Tom descending into the main creek


Tom negotiating a further downclimb


Further down the creek we explored a very narrow side creek from the bottom. With a bit of bridging and grunting we got a bit of a way up it.

On day 3 we decided to move camp so with full packs found a pass out onto the tops and headed over the ridge to descend an unknown creek.


Abseil in our side creek


Tom on another abseil in the side creek


Lunch cave in the main creek. Complete with newspaper from 2014 that had (presumably) been left for kindling along with the large pile of firewood. The previous day I found an old torch in another overhang.


There were lots of flannel flowers out


After lunch we headed out a somewhat sketchy pass to descend the narrow canyon Tom and I had explored from the bottom on the previous day.


Smiffy on the first impressive abseil


Tom on the second narrow abseil


Toni abseiling, while Tom enjoys the canyon ambience


Bridging over a narrow section

Then we continued down the main creek. We were hoping to find a camp cave further downstream. The creek was slow going with full packs, and some major boulder block-ups which took some time to work out a way through.


Toni negotiating a downclimb


Magnificent gorge


Tom on top of one of the boulder block-ups. Now where?


More magnificent gorge

While the gorge was magnificent we were all pretty tired by the time we finally found a camp cave. Even better it wasn’t the camp cave we were looking for but a better one! (no hauling up a tree to get to it!)


A very nice camp cave, which ended up being home for the 3 nights

Continue the adventure

Macquarie Pass Rivulet (2016-11-20)


Tom at the top of the first short abseil


Tom on the second abseil.


The party behind us abseiling the third abseil.


Clare on an optional abseil in the one of the bouldery sections


Tom on a spectacular abseil into a amphitheatre where we had lunch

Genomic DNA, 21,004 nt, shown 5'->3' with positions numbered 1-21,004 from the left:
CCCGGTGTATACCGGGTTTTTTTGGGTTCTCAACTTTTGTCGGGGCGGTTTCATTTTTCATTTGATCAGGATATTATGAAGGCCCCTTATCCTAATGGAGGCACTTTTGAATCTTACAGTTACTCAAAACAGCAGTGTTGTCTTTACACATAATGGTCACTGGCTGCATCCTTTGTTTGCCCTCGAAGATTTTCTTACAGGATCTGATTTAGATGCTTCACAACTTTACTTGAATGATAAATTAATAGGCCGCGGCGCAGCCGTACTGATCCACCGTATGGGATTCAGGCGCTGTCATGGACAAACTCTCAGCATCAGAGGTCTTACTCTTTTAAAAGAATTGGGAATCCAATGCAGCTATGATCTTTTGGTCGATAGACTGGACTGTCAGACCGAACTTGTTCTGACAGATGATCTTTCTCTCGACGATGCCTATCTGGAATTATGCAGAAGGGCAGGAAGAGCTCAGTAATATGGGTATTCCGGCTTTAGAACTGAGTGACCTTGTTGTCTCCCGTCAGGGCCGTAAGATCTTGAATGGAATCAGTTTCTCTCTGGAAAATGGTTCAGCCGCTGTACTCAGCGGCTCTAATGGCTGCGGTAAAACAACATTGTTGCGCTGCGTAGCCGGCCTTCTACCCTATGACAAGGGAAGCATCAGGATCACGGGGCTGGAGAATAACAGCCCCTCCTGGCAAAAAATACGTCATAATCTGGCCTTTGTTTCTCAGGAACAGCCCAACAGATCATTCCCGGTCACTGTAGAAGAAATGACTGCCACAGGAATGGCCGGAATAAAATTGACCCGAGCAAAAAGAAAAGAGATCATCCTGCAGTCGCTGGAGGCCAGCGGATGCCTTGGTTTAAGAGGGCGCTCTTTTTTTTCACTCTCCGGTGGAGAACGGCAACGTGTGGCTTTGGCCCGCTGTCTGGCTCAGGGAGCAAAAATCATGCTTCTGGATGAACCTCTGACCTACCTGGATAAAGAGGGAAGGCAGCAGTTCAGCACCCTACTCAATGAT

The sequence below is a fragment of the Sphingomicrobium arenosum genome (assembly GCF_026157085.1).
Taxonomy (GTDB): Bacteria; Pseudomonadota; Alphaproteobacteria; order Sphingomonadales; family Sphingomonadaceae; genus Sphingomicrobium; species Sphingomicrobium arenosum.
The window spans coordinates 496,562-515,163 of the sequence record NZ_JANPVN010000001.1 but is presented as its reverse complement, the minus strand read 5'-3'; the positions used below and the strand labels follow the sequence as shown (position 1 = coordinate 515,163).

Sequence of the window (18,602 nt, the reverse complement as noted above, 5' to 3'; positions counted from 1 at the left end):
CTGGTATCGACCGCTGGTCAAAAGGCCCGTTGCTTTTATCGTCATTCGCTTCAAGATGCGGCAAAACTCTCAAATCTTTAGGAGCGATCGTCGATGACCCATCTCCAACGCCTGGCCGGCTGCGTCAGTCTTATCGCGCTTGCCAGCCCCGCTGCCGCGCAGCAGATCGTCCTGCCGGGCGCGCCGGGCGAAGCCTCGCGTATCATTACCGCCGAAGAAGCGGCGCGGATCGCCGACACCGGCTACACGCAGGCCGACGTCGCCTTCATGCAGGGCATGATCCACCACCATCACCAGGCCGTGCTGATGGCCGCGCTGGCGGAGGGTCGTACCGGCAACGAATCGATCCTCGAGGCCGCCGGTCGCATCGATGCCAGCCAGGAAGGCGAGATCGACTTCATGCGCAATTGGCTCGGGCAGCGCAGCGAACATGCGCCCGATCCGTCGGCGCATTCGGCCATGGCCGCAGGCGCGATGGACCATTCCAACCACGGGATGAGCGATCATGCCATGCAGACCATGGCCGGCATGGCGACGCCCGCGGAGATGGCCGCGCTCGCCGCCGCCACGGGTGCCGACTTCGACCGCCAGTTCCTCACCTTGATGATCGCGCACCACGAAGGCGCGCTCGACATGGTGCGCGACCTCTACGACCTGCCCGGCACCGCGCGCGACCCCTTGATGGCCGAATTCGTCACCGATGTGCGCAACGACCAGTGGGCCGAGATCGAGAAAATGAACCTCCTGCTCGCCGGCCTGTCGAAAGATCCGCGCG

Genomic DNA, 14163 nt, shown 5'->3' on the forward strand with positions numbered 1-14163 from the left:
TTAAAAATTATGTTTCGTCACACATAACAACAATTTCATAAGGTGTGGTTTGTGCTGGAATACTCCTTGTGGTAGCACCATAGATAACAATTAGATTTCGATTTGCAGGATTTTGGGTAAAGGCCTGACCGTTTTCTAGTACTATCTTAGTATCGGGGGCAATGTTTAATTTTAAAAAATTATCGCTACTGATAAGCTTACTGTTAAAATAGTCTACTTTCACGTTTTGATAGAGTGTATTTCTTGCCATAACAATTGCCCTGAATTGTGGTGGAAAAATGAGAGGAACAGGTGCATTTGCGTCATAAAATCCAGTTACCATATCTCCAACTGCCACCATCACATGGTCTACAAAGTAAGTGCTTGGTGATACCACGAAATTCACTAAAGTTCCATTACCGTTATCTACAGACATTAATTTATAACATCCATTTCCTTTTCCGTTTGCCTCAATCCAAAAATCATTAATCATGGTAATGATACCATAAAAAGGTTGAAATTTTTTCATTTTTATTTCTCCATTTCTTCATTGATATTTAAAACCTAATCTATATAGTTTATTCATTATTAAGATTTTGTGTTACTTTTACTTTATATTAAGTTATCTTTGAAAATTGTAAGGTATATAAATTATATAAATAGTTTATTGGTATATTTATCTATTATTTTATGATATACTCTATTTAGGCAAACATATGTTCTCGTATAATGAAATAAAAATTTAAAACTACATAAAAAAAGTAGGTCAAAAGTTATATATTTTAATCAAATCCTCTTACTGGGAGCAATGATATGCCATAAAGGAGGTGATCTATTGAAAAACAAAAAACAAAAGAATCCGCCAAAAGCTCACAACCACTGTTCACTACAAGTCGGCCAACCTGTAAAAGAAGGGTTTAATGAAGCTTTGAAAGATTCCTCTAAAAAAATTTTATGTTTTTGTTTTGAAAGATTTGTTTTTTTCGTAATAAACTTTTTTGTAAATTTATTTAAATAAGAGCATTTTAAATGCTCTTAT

The whole creek is pretty accessible…


Clare abseiling while Tom looks on


Tom belaying Clare on the next abseil


Tom decides to take an (optional) slide


Jumping for the paparazzi


Another abseil, more photos!


The party behind us abseiling into the most ‘slotty’ section of the day


Stanley jumping


Tom jumping


The lower section is more horizontal and lovely walking. We spotted an eel in this pool.


The party behind us scrambling a drop near the end.


Mt Wilson Canyoning (2016-02-13 & 14)

So far this season has been a dud so it was good to be able to get out and do some, albeit pretty tame, canyons for a weekend. We were unsure how Tom’s, now hopefully not broken, toe would go so we went for a short day on Saturday. The only previous time I’d done Why Don’t We Do It In The Road? Canyon was also as a recovery canyon for one of Tom’s injuries back in March 2007. With almost 9 years between visits it was nothing like what I remembered!


Despite only putting out the call for other participants late on Thursday night Jon joined us for the day. We started the canyon about midday, and caught another group at the start of the abseils in the canyon proper. Having lunch seemed a good option at that stage while we quizzed Jon on questions we didn’t know from the SMH Good Weekend quiz.


We caught the group again at the second abseil just as their last person was finishing up, and then properly at the final abseil. They had a couple of kids who’d both grated their hands on the previous abseil and were not having a great time of it. We didn’t have to wait long and before we knew it were at the Wollangambe.



Tom’s toe elected for the short exit. It was peak hour! We found a party of 17 (the group that we had caught up to in the canyon), plus a large commercial party. We squeezed into a spot to get changed and then set off keen not to be at the back on the walk out! On the way up we also bumped into another commercial party that had been down the Wollangambe who we chatted to briefly. We bumped into a couple of people that Tom knew in the various parties.

Cathedral Reserve was packed. We were pleasantly surprised to bump into a group of friends who we weren’t expecting. And also pleased that the group of friends we were expecting turned up after their day down Twister and Rocky. It was a convivial evening and lengthy breakfast. Not unsurprisingly despite not having a plan when we got up we left to do Horseshoe Canyon before our friends set off on their planned canyon!

Tom decided his toe was up for a 5-6 hour day and since I hadn’t done Horseshoe Canyon we set that as our target. It was a hot walk in, but despite the hordes at Cathedral Reserve we didn’t see anyone. We made it into the canyon efficiently and soon were enjoying the cool, deep chutes of Horseshoe.

IMG_8411 IMG_8414 IMG_8417 IMG_8421 IMG_8423 IMG_8428

The canyon is quite impressive if also short. After exiting we headed down the Wollangambe before finding a shady spot for a leisurely lunch. It seemed incredible we could have this gorgeous spot to ourselves when not far downstream it was likely to be filled with people.


We did see a few people on our walk out, heading down to the ‘Gambe for a swim. On our return we detoured via De Faurs Rocks. It was great to get out canyoning!